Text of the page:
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Antique Clubs: In Hickory Veritas

Replacing the shaft on an iron is relatively straightforward. There will be a pin through the neck of the hosel; drive it out with a straight one-eighth-inch pin punch. A soft block of lead makes a nice cushion when you hammer down on a recalcitrant pin. After the pin is removed, and if the head is already loose, you may be able to twist it off. Otherwise you can persuade it with a rubber mallet.

Your rat-tail and flat bastard pay for themselves now. With the former you clean the old glue out of the cavity in the hosel. With the latter you shape the tip of the replacement shaft to fit the cavity. Before you glue it in, align the grain perpendicular to the clubface. "If the grain is parallel to the face," Livingston says, "the shaft can break."

A shaft can be spliced to the neck of a wooden clubhead by making two long flat diagonal cuts and matching the surfaces exactly. Flat bastard is your man here. Then apply Elmer's, fasten the two sides together with strapping tape and tighten hose clamps over the tape. While it dries, grab an iron, break out the steel wool and turn on a ball game.

Handle With Care
Grips are a gray area. Some of the earliest clubs had bare handles. In the eighteenth century, strips of wool were fastened with cord and nails. Late-nineteenth-century grips were sheepskin wound over a listing of wool. After 1900, the fashion was for hard-tanned leather or suedelike gusset leather, with friction tape as the listing, though crepe paper and linen were also used for listing.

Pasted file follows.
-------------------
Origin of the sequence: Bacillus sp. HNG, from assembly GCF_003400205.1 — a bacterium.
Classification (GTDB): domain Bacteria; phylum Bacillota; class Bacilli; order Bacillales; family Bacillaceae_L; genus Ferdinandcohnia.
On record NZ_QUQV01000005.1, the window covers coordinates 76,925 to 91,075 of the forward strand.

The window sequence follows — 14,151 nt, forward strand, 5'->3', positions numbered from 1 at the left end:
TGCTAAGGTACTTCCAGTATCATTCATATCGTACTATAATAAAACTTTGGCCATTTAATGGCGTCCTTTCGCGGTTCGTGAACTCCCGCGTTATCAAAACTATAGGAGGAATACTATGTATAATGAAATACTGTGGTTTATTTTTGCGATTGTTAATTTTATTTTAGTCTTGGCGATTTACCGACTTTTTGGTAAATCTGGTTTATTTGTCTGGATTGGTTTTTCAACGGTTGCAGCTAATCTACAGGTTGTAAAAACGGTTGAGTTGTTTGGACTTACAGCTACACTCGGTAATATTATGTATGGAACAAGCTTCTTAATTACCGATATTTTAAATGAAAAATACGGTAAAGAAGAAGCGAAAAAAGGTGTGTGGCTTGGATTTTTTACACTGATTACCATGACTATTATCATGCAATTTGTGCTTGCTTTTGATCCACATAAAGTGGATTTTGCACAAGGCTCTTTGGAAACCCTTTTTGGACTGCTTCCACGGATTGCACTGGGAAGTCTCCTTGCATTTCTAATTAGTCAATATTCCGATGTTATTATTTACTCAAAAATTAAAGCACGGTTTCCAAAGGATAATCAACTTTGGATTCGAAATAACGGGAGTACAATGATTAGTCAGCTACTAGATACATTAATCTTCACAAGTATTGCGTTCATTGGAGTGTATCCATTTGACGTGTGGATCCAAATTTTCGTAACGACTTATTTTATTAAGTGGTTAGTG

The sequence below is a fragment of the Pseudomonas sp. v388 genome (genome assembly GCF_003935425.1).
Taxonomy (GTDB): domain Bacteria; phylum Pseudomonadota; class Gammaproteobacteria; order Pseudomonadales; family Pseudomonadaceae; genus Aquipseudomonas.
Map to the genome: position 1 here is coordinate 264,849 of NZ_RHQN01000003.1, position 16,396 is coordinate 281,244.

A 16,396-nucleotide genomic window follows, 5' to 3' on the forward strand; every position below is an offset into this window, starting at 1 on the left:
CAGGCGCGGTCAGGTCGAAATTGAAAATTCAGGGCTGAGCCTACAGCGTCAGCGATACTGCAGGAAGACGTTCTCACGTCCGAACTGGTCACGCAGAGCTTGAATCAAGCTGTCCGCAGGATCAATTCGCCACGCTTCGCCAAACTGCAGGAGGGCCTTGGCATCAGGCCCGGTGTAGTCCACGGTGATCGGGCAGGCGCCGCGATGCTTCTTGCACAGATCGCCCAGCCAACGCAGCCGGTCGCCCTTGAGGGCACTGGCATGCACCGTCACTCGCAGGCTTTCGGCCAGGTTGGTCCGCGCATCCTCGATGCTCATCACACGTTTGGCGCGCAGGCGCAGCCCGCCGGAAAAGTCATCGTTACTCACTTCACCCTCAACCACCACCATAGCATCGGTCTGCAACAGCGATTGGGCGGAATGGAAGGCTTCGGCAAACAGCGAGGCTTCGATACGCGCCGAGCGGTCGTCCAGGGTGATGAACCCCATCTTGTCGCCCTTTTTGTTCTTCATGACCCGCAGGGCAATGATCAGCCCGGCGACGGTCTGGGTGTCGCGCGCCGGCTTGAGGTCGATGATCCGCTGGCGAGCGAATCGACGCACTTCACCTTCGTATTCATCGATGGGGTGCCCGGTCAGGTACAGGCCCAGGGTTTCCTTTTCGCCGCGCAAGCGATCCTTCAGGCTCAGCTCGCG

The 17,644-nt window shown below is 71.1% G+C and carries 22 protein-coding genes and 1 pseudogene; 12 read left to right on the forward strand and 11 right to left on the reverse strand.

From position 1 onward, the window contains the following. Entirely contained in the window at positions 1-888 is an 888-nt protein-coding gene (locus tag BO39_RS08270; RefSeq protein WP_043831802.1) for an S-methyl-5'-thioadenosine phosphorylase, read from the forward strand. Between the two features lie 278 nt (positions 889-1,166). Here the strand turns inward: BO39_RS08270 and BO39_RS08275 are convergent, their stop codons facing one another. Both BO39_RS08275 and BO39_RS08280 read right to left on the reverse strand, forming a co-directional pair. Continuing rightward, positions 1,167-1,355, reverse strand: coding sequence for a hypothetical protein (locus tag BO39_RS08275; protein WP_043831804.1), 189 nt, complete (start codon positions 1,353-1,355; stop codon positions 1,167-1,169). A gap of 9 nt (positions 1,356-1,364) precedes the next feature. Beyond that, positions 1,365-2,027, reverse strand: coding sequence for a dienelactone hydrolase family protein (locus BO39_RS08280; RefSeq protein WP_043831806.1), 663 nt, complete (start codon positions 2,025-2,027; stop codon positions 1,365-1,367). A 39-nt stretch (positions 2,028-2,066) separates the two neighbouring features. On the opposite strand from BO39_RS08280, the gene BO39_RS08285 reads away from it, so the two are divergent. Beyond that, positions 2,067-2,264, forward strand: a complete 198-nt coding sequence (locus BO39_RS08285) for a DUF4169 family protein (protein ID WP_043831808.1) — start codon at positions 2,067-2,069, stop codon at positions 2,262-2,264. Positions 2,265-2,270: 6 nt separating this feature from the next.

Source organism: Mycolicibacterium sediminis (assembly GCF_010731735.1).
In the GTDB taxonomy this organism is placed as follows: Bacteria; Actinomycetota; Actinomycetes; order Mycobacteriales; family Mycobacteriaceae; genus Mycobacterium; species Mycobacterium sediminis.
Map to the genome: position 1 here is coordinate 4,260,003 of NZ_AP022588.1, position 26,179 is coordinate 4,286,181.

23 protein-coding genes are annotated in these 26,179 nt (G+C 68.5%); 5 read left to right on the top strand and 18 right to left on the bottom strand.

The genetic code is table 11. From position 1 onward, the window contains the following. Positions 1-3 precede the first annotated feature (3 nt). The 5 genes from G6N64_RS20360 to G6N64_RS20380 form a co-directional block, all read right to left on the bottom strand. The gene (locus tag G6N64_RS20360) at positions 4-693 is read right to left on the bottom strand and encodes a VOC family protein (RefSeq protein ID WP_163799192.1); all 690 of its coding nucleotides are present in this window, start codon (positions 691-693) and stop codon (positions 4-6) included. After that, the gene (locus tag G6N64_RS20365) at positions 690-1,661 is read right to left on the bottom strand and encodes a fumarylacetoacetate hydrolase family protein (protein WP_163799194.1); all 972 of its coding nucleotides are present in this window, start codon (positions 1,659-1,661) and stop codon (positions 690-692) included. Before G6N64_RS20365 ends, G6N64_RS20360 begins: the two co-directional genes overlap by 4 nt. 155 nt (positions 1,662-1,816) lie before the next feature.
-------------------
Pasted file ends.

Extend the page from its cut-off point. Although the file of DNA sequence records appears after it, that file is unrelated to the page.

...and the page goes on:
Since grips can be expected to wear out faster than any other club component, it's not unusual for a grip to have been replaced on a hickory club that is otherwise original. Hobbyists can generally live with that, if the replacement is faithful to the materials of the time. Those materials are not always easy to come by. Livingston says that most leather skins today are polycoated for use in furniture and clothing and make for slippery grips. He buys "deer-tanned" calfskin, which is processed with oil and comes out slightly tacky.

Livingston spreads the skin over mat board and cuts "across the width, from the back to the belly" with a razor knife and a four-foot steel ruler. If he does it right he gets a twenty-nine-inch strip that steadily tapers from one and five-eighth inches to one and one-fourth inches. Of course, he's a pro. For the rest of us, precut strips from golfforallages.com will suffice.

They do not necessarily have to be brown. Livingston has a 1920s catalog from something called the St. Andrews Golf Co., in which precut calfskin, pigskin and rubber grip strips are offered in red, violet and green in addition to black and brown. When he unwraps old grips that have darkened with age, Livingston often finds similar colors lurking underneath. In that way his work with old hickories' handles is a microcosm of the subtleties of club restoration: You can't judge a grip by its cover.


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